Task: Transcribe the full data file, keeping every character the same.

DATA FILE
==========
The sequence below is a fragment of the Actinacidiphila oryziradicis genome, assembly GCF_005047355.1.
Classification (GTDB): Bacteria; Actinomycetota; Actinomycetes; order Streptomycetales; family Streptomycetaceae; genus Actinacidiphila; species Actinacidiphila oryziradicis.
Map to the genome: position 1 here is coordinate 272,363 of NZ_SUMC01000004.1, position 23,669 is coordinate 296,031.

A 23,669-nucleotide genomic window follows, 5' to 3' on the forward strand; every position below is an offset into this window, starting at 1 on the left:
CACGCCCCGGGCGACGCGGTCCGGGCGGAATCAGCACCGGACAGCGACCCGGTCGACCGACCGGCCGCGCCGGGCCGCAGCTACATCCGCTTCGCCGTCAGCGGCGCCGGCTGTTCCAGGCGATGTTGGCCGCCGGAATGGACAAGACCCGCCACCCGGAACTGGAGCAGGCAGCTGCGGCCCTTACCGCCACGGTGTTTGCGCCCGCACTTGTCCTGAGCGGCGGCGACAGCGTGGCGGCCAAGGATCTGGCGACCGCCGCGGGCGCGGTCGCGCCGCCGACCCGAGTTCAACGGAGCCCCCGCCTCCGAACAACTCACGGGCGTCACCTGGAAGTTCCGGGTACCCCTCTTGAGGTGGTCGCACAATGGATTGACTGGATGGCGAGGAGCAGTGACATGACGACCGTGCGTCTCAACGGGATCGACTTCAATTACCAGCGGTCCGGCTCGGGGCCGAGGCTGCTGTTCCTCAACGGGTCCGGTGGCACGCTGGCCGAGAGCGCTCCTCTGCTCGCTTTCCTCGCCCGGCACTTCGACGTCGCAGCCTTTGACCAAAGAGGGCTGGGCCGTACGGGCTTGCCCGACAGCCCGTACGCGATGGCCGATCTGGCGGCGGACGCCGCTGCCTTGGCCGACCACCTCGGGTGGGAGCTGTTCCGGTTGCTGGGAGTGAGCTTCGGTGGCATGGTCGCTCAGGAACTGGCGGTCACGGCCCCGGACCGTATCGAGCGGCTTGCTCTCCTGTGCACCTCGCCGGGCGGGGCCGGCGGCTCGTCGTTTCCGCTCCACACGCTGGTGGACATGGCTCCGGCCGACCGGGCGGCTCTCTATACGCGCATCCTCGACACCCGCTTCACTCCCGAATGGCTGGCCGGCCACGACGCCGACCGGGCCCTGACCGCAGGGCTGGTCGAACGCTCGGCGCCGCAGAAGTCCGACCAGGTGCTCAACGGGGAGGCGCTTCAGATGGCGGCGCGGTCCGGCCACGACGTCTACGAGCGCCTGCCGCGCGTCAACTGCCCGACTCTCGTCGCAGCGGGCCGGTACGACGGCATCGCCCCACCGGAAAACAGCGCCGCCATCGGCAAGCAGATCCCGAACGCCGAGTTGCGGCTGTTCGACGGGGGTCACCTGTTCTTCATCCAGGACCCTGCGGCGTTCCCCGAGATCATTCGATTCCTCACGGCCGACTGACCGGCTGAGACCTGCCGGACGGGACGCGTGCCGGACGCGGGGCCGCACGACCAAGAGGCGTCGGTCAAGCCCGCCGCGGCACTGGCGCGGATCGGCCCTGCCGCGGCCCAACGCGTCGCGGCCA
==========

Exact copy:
The sequence below is a fragment of the Actinacidiphila oryziradicis genome, assembly GCF_005047355.1.
Classification (GTDB): Bacteria; Actinomycetota; Actinomycetes; order Streptomycetales; family Streptomycetaceae; genus Actinacidiphila; species Actinacidiphila oryziradicis.
Map to the genome: position 1 here is coordinate 272,363 of NZ_SUMC01000004.1, position 23,669 is coordinate 296,031.

A 23,669-nucleotide genomic window follows, 5' to 3' on the forward strand; every position below is an offset into this window, starting at 1 on the left:
CACGCCCCGGGCGACGCGGTCCGGGCGGAATCAGCACCGGACAGCGACCCGGTCGACCGACCGGCCGCGCCGGGCCGCAGCTACATCCGCTTCGCCGTCAGCGGCGCCGGCTGTTCCAGGCGATGTTGGCCGCCGGAATGGACAAGACCCGCCACCCGGAACTGGAGCAGGCAGCTGCGGCCCTTACCGCCACGGTGTTTGCGCCCGCACTTGTCCTGAGCGGCGGCGACAGCGTGGCGGCCAAGGATCTGGCGACCGCCGCGGGCGCGGTCGCGCCGCCGACCCGAGTTCAACGGAGCCCCCGCCTCCGAACAACTCACGGGCGTCACCTGGAAGTTCCGGGTACCCCTCTTGAGGTGGTCGCACAATGGATTGACTGGATGGCGAGGAGCAGTGACATGACGACCGTGCGTCTCAACGGGATCGACTTCAATTACCAGCGGTCCGGCTCGGGGCCGAGGCTGCTGTTCCTCAACGGGTCCGGTGGCACGCTGGCCGAGAGCGCTCCTCTGCTCGCTTTCCTCGCCCGGCACTTCGACGTCGCAGCCTTTGACCAAAGAGGGCTGGGCCGTACGGGCTTGCCCGACAGCCCGTACGCGATGGCCGATCTGGCGGCGGACGCCGCTGCCTTGGCCGACCACCTCGGGTGGGAGCTGTTCCGGTTGCTGGGAGTGAGCTTCGGTGGCATGGTCGCTCAGGAACTGGCGGTCACGGCCCCGGACCGTATCGAGCGGCTTGCTCTCCTGTGCACCTCGCCGGGCGGGGCCGGCGGCTCGTCGTTTCCGCTCCACACGCTGGTGGACATGGCTCCGGCCGACCGGGCGGCTCTCTATACGCGCATCCTCGACACCCGCTTCACTCCCGAATGGCTGGCCGGCCACGACGCCGACCGGGCCCTGACCGCAGGGCTGGTCGAACGCTCGGCGCCGCAGAAGTCCGACCAGGTGCTCAACGGGGAGGCGCTTCAGATGGCGGCGCGGTCCGGCCACGACGTCTACGAGCGCCTGCCGCGCGTCAACTGCCCGACTCTCGTCGCAGCGGGCCGGTACGACGGCATCGCCCCACCGGAAAACAGCGCCGCCATCGGCAAGCAGATCCCGAACGCCGAGTTGCGGCTGTTCGACGGGGGTCACCTGTTCTTCATCCAGGACCCTGCGGCGTTCCCCGAGATCATTCGATTCCTCACGGCCGACTGACCGGCTGAGACCTGCCGGACGGGACGCGTGCCGGACGCGGGGCCGCACGACCAAGAGGCGTCGGTCAAGCCCGCCGCGGCACTGGCGCGGATCGGCCCTGCCGCGGCCCAACGCGTCGCGGCCA